I got my official HTA Update on my Nexus 5! So, I am now at Android 4.4.3…
I am on the T-Mobile network, so I don’t know if the other carriers are pushing at the same time.
This is part of my series on installing Ubuntu 14.04 on my laptop. In the previous post, I worked through installing Virtualbox for VMs. In this post, I am working through installing the video drivers for optimal use of the video cards. My laptop has a hybrid graphics card, so I attempted to use Nvidia Prime. When that didn’t work, I dropped back to Bumblebee.
Just so you can see what I have, I looked in lspci. Here’s the Nvidia controller:
01:00.0 VGA compatible controller: NVIDIA Corporation GK107M [GeForce GT 650M] (rev a1)
Here’s the Intel controller:
00:02.0 VGA compatible controller: Intel Corporation 3rd Gen Core processor Graphics Controller (rev 09)
Here’s what I did…
This is a continuation of my series on installing Ubuntu 14.04 Trusty Tahr. My previous post covered installing programming environments and applications. In this post, I’ll go through the different media programs that I installed back onto my laptop. If you would like to see the complete list of posts, check out my Ubuntu 14.04 install page.
One of the most important programs that I use now is Shutter. It allows me to easily take screenshots of what I am working and edit the screenshots. The shutter package is easily installed from the Software Center. Once installed, I tweaked a few of the settings in Edit > Preferences.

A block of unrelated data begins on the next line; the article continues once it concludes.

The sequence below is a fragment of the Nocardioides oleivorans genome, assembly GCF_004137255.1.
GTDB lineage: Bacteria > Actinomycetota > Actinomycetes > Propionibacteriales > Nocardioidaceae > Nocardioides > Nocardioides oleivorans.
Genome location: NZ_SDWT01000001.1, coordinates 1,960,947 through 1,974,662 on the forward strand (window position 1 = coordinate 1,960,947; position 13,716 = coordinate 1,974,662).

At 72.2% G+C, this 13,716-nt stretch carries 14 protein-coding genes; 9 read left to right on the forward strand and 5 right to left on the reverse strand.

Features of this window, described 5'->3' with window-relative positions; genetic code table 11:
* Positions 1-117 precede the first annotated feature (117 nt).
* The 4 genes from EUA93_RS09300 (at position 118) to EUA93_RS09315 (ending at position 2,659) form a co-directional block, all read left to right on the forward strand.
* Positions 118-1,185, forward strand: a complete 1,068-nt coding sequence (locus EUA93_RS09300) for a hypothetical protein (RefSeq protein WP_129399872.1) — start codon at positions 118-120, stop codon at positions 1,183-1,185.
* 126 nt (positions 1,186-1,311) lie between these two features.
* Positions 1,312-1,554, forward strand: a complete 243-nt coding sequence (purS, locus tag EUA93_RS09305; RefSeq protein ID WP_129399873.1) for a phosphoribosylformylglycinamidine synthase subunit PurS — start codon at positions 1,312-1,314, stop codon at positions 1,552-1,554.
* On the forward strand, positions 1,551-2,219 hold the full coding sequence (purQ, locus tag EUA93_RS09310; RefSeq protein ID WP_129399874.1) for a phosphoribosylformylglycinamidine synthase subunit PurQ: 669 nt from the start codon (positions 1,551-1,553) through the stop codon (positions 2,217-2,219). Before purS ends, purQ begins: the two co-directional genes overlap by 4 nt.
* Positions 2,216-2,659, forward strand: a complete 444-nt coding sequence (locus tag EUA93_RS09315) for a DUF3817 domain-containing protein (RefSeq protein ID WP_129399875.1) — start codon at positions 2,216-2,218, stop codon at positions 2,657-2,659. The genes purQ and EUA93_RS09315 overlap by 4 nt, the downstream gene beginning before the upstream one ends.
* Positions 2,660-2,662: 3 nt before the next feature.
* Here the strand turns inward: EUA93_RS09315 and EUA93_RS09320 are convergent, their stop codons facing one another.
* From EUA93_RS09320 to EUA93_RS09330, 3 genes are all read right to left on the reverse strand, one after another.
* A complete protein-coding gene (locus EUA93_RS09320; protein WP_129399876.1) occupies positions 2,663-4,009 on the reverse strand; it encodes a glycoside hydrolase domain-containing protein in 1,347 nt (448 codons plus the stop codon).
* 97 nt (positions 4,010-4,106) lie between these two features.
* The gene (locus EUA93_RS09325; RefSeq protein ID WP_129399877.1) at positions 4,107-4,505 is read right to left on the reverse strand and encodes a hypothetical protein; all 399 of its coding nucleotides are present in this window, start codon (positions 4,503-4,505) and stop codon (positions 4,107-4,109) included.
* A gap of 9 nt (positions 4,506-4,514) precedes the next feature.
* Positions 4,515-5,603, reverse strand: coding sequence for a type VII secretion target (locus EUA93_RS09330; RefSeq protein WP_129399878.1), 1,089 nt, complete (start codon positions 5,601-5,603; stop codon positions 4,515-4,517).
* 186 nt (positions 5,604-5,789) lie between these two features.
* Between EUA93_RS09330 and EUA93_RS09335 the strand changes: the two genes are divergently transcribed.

First, I changed the path for the screenshots from the Pictures folder to a new folder that I created called screenshots.
In addition, I checked the first two options on the “Behavior” tab to allow it to start when I boot up the computer.
I installed the following other programs for working with visual media:
These are the programs I use for playing and editing video:
This installed many different things for media. For example, I noticed that it installed True Type fonts. It also installs codecs for playing videos, etc.
sudo apt-get install ubuntu-restricted-extras
In addition, I installed the libdvdcss to get the restricted formats. That was simply by installing this package…
sudo apt-get install libdvdread4
Then, I ran the script…
Finally, I determined that I had to use the /dev/sr0 as the device for playing my DVDs. Like this:
If you are following along with the complete install, check out my next post about Virtualbox. Or, you can go to the list of posts in this series (Installing Ubuntu 14.04).
This is a continuation of my Ubuntu 14.04 Install. In the previous post, I covered all of my notes on installing network/Internet-related configuration. In this post, I’ll cover setting up my programming environments and applications. If you would like to see the list of posts in this series, you can look at the Ubuntu 14.04 Install page.
This is a continuation of my previous post on my install of Ubuntu 14.04. In this post, I took notes on restoring files from my backup. You can see the complete list of posts on Ubuntu 14.04 on my main install page.
Before installing, I had used Deja-Dup and duplicity to back up my laptop before I installed it. I’ll blog screenshots of backing it up eventually. The first thing after reformatting and installing is to restore my files back onto the laptop. On my last install, I used the command-line to install. This time, I wanted to try a GUI method.
When I first installed Ubuntu 13.10, I installed Nvidia Prime. It was easy to install and things seemed to just work at first. Now, I am having second thoughts. Bumblebee sounds like the better route for me now, and these are my notes. Switching back to Bumblebee was no trivial task though.